The newspaper also reported that two batteries of US-made Patriot missiles ordered by Greece are expected to be delivered to the country by the beginning of June.

    [06] ACCIDENTS DEATHS

    A soldier and a 60-year-old woman were killed last night in separate road accidents.

    In the first accident, Panayiotis Moleskis, from the village of Sotira, was hit while riding his moped by a car driven by 20-year-old Costas Fellas, also from Sotira.

    The soldier was seriously injured and was taken to the Larnaca Hospital, where he died at around 2 o'clock in the morning.

    Fellas was submitted to an alcotest and was arrested.

    In the second accident, Eleni Evangelou, a resident of the Kokkines Housing Estate, was struck by a car and killed while attempting to cross Athalassa Avenue at around 9 o'clock last night.

    The driver of the vehicle, 46-year-old car mechanic Antonis Hilis, was arrested.

    [07] TURKEY GOVERNMENT

    Turkish President Suleyman Demirel met the leaders of the five parties in the newly-elected parliament today as he searched for a prime minister able to put together a workable coalition.

    First to visit the president's Cankaya palace was current caretaker Prime Minister Bulent Ecevit, leader of the biggest group in the assembly and favourite to be given the mandate to form a government.

    Mr Demirel is expected to make the appointment tomorrow. It is likely to be followed by weeks of drawn-out bargaining before a government emerges.

    Mr Ecevit was followed by hard-line nationalist leader Devlet Bahceli, who has given signs he would be prepared to work with Mr Ecevit in a coalition.

    Even though they lead the two biggest groupings in the assembly, Mr Ecevit and Mr Bahceli do not have the 276 seats needed for a majority.

    Conservative leader Mesut Yilmaz appeared to volunteer to make up the numbers in a three-way coalition.

    [08] WORLD IN BRIEF

    And now for a look at developments around the world in brief.

    - - - -

    Violence linked to Maoist insurgency intensified in Nepal on the eve of an election that is likely to be inconclusive and could generate more political instability.

    - - - -

    British police held a suspect for further questioning and authorities urged Britons to unite against Neo-Nazis claiming responsibility for bombings in London that have killed three people.

    - - - -

    A bitter row, fuelled largely by Asian anger against the United States over who should be the new director-general of the World Trade Organisation, pushed the 134-member body, a pillar of global economic cooperation, towards paralysis.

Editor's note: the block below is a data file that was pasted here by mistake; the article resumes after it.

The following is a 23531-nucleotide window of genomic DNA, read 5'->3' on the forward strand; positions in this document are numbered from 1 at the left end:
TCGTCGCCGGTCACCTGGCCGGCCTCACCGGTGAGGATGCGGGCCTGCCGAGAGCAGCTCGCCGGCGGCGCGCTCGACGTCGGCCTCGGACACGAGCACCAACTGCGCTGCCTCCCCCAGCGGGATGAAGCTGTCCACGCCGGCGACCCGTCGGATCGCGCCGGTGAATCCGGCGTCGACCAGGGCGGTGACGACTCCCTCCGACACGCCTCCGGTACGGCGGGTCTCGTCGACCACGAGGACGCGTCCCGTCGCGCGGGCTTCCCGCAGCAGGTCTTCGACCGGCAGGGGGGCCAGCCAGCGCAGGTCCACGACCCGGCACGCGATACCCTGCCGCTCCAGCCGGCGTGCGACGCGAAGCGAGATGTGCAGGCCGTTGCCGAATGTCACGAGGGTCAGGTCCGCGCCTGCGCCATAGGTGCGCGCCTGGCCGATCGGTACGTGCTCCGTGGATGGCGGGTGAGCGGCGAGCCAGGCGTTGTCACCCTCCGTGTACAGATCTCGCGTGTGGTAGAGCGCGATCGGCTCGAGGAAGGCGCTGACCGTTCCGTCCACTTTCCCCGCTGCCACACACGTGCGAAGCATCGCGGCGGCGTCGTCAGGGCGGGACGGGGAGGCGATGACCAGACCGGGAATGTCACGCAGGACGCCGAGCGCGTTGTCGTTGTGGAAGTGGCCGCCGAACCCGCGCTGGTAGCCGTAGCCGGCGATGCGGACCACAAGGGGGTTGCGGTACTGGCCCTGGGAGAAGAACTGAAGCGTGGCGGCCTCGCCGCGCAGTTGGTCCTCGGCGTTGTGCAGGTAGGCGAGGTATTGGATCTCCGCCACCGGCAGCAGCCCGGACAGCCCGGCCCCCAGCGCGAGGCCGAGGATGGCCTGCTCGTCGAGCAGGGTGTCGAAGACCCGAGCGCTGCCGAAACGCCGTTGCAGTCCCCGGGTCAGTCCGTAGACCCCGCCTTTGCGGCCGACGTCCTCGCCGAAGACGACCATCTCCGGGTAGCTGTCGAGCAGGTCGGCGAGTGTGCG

- - - -

    In a pivotal moment in Panama's history, voters went to the polls to choose the president who will oversee US military withdrawal and transfer of the Panama Canal into Panamanian hands on December 31.

    - - - -

    China has arrested at least 20 dissidents nationwide over the past two days in a clampdown on activities to mark the 10th anniversary of the Tiananmen Square pro-democracy protest.

    - - - -

    A bloodless military coup on the Comoro Islands has been met with international condemnation but many residents say politicians have made such a mess of running the country that the army might do better.

    [09] MOTOR RACING

    Michael Schumacher took over the leadership of the Formula One world championship today when he drove to a masterful victory in Ferrari's home race, the San Marino Grand Prix.

    Schumacher finished 4.2 seconds clear of second placed Briton David Coulthard in a McLaren after both of their team mates had retired during an eventful race.

    Brazilian Rubens Barrichello, in a Stewart, was third just nine tenths of a second ahead of Briton Damon Hill in a Jordan.

    Schumacher's win lifted him to the top of the drivers' standings with 16 points ahead of his Ferrari team mate Briton Eddie Irvine on 12.

    Defending world champion Mika Hakkinen, starting from pole position in his McLaren, led for the opening 17 laps before making a mistake and crashing opposite the pits on the start-finish straight.

    Schumacher's win confirmed Ferrari's lead in the constructors championship, in which they now have 28 points to McLaren's 16 to the delight of a flag-waving full-house crowd at the AutoDromo Enzo e Dino Ferrari.

    [10] WEATHER

    Tomorrow will be mainly fine and warm. Winds in the morning will be variable, light, two to three beaufort, and in the afternoon moderate, three to four beaufort.

    The sea will be slight to moderate in windward areas, towards the afternoon.

    The temperature will be higher than normal for the season. Inland it will be 35 degrees and on the coast 29, that is in both cases 7 degrees higher than normal. Over the mountains the temperature will reach 24 degrees, that is 4 degrees above normal.